Many are wondering whether or not Time’s Up black attire statement will influence workplace harassment. Of course wearing a black dress, taking a few photos, and going home isn’t going to do much in the grand scheme of things- but that’s not what this initiative is solely about. This wasn’t just a fashion statement but a conversation starter for the issues we must begin to seriously discuss. It’s only been little over a week and Times Up’s legal defense fund has already reached over $16 million dollars in donations. This is money that was raised with the help of the celebrities who did show solidarity by wearing black, encouraging their followers to donate, and expressing their support for the initiative. Celebrities hold a lot of influence in society, and if wearing black is what will grab everyone’s attention to listen and part-take in this movement, then it’s a brilliant idea. After all, stated by Time’s Up, “the clock has run out on sexual assault, harassment, inequality in the workplace. It’s time to do something about it”- and this right here is them doing something about it.

Cover Image Credit: via Wikimedia Commons

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RPGs: A Fun Way To Psychoanalyze Your Friends!

What People's Character Choices In Role Playing Games Say About Them

The genre of "Roleplaying Games" encompasses a large selection of games, whether tabletop games (such as Dungeons & Dragons or FATE) or video games (like Elder Scrolls or Star Wars: Knights of the Old Republic). For the purposes of this article, I will stick to the original roleplaying game, Dungeons & Dragons, as the central game reference. If you do not understand the lingo of roleplaying games, do not fear.

Now, a typical game of Dungeons & Dragons, which is also abbreviated as D&D or DND, requires four to six players and a person to be the Dungeon Master - the lead writer and organizer for a game of D&D. Character creation for D&D can occur in several different ways, but the players usually go in with a certain idea of what type of character they want to play, whether they realize it or not. The party in this article will consist of four players named Brandon, Elizabeth, Hailey and Matthew. Let's look at our players!*

Brandon is 20 years old, is a pre-med major, wants to be a physical therapist, loves Star Wars and will be playing the neutral good human cleric in the party. His decision to play the cleric seems like an arbitrary decision and is just a character he wants to play. These facts about Brandon and his decision to play the cleric give a lot of hints as to whom he is.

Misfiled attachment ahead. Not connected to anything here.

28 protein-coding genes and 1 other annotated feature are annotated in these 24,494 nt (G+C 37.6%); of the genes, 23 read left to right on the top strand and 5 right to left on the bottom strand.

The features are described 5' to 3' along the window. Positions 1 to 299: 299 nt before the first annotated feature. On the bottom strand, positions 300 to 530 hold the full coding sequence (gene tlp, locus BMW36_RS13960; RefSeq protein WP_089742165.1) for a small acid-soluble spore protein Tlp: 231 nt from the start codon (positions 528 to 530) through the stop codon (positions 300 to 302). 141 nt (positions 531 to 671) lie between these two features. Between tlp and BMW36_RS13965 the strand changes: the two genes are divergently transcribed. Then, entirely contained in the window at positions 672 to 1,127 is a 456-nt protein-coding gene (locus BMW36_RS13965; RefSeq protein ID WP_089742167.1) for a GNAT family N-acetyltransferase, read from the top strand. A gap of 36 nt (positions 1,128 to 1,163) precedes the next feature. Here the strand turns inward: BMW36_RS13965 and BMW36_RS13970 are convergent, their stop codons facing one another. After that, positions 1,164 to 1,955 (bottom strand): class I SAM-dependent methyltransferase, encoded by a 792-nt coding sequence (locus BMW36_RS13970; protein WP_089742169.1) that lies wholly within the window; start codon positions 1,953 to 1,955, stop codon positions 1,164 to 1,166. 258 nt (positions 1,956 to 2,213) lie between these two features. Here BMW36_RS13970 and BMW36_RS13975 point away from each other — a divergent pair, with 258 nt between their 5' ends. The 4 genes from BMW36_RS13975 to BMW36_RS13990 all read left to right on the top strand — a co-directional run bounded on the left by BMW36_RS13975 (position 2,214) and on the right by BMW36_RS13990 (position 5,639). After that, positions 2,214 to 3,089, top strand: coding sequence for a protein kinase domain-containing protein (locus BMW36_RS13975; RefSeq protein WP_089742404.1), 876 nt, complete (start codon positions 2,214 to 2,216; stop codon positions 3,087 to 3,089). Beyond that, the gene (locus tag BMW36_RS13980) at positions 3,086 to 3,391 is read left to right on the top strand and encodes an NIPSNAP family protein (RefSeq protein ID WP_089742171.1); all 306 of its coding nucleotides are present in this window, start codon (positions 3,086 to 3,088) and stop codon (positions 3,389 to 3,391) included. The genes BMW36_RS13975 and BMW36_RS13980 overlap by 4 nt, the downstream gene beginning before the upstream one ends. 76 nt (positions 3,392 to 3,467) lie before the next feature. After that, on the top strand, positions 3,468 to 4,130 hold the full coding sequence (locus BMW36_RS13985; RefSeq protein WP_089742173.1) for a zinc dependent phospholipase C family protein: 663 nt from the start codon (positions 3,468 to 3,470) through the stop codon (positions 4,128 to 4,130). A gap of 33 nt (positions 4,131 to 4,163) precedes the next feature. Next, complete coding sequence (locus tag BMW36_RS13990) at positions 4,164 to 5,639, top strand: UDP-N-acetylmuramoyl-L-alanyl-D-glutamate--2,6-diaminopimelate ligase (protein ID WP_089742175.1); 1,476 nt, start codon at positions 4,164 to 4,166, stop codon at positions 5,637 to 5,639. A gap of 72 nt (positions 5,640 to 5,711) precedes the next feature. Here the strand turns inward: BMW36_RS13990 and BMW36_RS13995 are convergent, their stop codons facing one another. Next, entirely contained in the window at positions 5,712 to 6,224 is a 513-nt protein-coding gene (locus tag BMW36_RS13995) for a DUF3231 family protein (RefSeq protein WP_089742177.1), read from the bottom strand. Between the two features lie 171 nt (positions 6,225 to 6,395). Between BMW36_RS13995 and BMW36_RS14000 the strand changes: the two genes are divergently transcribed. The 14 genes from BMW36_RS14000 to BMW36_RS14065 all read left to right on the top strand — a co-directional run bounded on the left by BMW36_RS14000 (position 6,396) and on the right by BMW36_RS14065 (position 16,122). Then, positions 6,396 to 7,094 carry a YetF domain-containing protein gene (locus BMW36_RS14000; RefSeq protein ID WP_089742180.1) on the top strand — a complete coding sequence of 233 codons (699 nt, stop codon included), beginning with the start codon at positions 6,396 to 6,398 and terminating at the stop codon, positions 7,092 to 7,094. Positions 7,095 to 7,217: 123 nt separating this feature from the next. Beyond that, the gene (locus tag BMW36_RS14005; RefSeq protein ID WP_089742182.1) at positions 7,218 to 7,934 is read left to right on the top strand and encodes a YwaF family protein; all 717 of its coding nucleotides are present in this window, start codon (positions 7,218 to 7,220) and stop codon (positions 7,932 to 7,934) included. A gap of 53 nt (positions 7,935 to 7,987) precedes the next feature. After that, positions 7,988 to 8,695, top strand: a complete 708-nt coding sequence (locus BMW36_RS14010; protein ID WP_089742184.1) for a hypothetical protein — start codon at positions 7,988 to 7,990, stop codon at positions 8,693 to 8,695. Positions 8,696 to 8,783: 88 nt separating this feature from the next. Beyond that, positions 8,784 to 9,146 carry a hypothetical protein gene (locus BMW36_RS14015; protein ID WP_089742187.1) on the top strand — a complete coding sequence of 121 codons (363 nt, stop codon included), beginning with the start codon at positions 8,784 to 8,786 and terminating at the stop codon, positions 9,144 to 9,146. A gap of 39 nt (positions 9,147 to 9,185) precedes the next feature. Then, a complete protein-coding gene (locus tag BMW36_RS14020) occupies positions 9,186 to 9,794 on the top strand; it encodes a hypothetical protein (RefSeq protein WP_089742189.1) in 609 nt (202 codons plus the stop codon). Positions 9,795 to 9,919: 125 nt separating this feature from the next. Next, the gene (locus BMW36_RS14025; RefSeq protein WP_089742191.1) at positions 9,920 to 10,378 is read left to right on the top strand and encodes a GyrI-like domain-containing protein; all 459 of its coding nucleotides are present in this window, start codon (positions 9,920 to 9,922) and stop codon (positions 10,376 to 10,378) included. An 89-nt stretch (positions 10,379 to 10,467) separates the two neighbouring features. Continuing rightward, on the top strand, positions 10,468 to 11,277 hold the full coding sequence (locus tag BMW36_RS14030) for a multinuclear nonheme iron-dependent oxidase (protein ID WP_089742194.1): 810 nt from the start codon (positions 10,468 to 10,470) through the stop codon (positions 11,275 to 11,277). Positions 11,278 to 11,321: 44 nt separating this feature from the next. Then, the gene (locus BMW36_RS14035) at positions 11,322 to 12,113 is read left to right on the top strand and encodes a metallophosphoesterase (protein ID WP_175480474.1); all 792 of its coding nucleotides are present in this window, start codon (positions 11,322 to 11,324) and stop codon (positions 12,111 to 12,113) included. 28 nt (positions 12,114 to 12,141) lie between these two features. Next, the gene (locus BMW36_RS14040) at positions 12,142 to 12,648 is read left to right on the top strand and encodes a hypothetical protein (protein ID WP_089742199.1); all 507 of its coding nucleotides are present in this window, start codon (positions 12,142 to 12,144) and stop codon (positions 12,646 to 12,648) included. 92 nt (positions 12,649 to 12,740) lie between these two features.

Firstly, clerics and physical therapists heal and help. This shows that Brandon is a helper by nature and wants the best for people no matter the costs. Clerics also rely on holy beings to gift them their powers, similar to how Jedi tap into the Force to guide them. Brandon's love for Star Wars also reveals that he has fictional experience and can probably get into character fairly well. These are superficial connections, but open doors to even more analyzing.

Elizabeth is 21 years old, is a political science major, has a fascination with how politicians run their campaigns, is the reigning champion in the campus's chess club and will be playing the chaotic neutral halfling rogue. The first thought that comes to mind is why someone who wants to be a part of the political scene will play a character who deliberately breaks laws.

A lot of satirical comments can be made, but the subconscious reason may be because Elizabeth knows she will be in a field where she must obey laws, so D&D is her outlet to break some rules. Along the same lines, rogues are maticulous characters and perform acts with precision, much like a game of chess. However, this desire to play a character that breaks rules and precisely makes decisions to accomplish goals may reveal a little bit of narcissism within Elizabeth...

Hailey is 20 years old, is an elementary education major, consistently posts poetry on her Tumblr account, is the mom friend and will be playing the true neutral dwarf barbarian. Clearly, everything that Hailey is on the surface is the exact opposite of the character she is playing, but that may be the point. Like Elizabeth's character, Hailey will use her barbarian as a way to deviate from her normal self.

Not only will it be cathartic for Hailey to play this character, but it will also be a challenge for her as the player, which proves that she probably has experience with roleplaying games. From a deeper psychological lense, playing a dwarf barbarian might also be a little revealing to some destructive feelings Hailey may be hiding...

Matthew, who also goes by Matt, is 19 years old, a theatre performance major, has a joke for every situation, thinks he is slick and will be playing the chaotic good elf bard. This seems to fit. Bards are performers and actors, much like Matt on a day-to-day basis. This seems like an open-and-close kind of case, right? Nope. Matt's bard will oftentimes use his silver tongue to get out of every kind of encounter they come across.

And if that does not work, his bard magic can mystically persuade his opponent, much like a Jedi mind trick. Along the same lines, Matt's bard and Elizabeth's rogue will sometimes create elaborate plans to circumvent an opponent's expectations or to get the jump on them. This all seems perfectly fine and dandy. But what happens when the bard is confronted by a towering orc with an axe made of elven bones? He will soon realize the orc is too stubborn to hear his smooth words and may be forced to take him down in combat, which he is not equipped to do. Again, it sounds like a typical bard.

However, Matt's choice of a bard reveals a lot about him. It may show that Matt is bad with confrontation. It may show that he will do what he can to avoid conflict. It may even show that Matt may be trying to hide behind his goofy demeanor. This is all speculation and could easily be true as it could be untrue. It is a Schrödinger's Cat.

The concept of using roleplaying games as a way of therapy is a growing field that I believe should get more attention. This is not meant to make you self-conscious about the type of characters you play in roleplaying games. If you play D&D with me, do not let this freak you out. Roleplaying games are a judgement free zone, and we are all there to have fun. This article is just a product of loving D&D and crime TV.

*Disclaimer, the players described in this article are not real people (probably).

Cover Image Credit: Wikimedia Commons